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Gastrointestinal parasitosis in cattle: Unveiling the landscape across diverse production systems in Bangladesh

Vet Med Sci. 2023 Nov 27. doi: 10.1002/vms3.1325. Online ahead of print.


BACKGROUND: Factors influencing parasitosis in cattle in Bangladesh remain inadequately explored, necessitating a comprehensive investigation for interventions and sustainable livestock farming.

OBJECTIVES: We conducted this study to estimate the prevalence and distribution of gastrointestinal parasites, exploring their intricate relationship with farm management practices across a spectrum of small-, medium-, and large-scale commercial farms.

METHODS: We conducted this study in the Chattogram district of Bangladesh. We collected a total of 189 freshly voided faecal samples from different farms. We recorded the age, breed, milking status, sex, body condition score, and anthelmintic use history of the sampled animals. We processed the samples using the direct smear method, with the identification of one egg per sample being considered positive.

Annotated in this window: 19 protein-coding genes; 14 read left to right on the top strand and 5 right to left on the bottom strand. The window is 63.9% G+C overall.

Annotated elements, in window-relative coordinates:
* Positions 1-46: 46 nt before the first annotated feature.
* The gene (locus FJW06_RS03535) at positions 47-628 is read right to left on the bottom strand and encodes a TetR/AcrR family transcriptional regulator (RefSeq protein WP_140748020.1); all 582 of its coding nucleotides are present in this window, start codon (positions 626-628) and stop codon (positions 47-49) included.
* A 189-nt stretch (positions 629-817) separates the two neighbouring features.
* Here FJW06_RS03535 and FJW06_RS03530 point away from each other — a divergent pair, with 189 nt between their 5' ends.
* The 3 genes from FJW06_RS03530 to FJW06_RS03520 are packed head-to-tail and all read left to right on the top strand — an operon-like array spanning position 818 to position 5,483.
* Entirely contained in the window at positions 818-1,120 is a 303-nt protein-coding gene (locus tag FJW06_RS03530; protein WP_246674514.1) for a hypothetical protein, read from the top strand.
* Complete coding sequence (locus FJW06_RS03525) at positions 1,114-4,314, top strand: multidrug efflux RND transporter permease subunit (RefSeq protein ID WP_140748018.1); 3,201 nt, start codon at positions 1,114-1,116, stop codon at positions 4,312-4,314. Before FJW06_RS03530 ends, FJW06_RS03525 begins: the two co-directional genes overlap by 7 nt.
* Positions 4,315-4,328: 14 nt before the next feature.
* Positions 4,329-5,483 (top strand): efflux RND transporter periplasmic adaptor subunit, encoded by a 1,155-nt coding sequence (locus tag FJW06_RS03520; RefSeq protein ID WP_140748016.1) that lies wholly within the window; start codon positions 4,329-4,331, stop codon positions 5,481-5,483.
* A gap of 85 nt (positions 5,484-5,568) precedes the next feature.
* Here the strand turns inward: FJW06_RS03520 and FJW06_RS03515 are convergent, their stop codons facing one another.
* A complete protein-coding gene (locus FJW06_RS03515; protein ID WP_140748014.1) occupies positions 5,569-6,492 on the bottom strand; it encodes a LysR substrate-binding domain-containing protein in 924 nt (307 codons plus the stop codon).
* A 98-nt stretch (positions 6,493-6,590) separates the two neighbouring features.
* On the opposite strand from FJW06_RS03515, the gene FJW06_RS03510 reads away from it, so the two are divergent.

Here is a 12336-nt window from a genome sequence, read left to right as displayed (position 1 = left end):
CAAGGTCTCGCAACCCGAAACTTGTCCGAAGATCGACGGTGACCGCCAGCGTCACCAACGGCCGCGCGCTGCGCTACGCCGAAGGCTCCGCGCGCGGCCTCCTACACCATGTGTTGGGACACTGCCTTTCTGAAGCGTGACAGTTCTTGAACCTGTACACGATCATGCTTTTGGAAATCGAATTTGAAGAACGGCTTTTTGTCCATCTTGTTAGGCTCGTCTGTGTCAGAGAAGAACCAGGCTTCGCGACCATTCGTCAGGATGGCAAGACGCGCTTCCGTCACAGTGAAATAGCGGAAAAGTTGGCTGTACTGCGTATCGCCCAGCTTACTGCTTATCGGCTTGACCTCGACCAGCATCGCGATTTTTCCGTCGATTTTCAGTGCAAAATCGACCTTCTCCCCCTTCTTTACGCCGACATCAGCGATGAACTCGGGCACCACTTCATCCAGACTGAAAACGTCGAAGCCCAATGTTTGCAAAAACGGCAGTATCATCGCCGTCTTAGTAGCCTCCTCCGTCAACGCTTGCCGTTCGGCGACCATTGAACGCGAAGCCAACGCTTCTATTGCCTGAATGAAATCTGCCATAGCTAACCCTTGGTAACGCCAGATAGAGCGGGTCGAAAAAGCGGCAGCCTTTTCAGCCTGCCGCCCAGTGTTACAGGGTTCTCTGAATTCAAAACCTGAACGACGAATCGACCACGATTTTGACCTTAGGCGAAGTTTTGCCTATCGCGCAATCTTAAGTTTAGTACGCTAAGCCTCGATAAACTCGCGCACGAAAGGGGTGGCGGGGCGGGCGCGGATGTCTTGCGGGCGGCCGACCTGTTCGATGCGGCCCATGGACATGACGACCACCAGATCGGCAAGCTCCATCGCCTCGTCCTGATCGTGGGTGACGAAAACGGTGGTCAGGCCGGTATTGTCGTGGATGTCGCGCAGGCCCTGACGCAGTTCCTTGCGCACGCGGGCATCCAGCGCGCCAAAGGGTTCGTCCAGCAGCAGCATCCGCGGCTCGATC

RESULTS: We estimated the prevalence of gastrointestinal parasite infection in large-scale (52.1%), medium-scale (54.5%), and small-scale farms (70.0%), with statistically significant differences (p ≤ 0.05). Both pregnant and lactating cows, as well as indigenous cattle, were more likely to have gastrointestinal parasites (p ≤ 0.05). The predominant parasites across farms of all sizes were trematodes (Paramphistomum spp. and Schistosomas spp.) and protozoa (Balantidium coli and Coccidia spp.).

CONCLUSION: Poor farm management practices, such as no pasture management and inadequate deworming regimens, may contribute to the elevated prevalence and infection load observed on small-scale farms. The increased parasitosis in previously dewormed animals can be attributed to the development of anthelmintic resistance against gastrointestinal parasites. Implementing proper and effective deworming strategies is crucial to preventing gastrointestinal parasitosis and mitigating the risk of anthelmintic resistance.

PMID:38009452 | DOI:10.1002/vms3.1325

By Nevin Manimala

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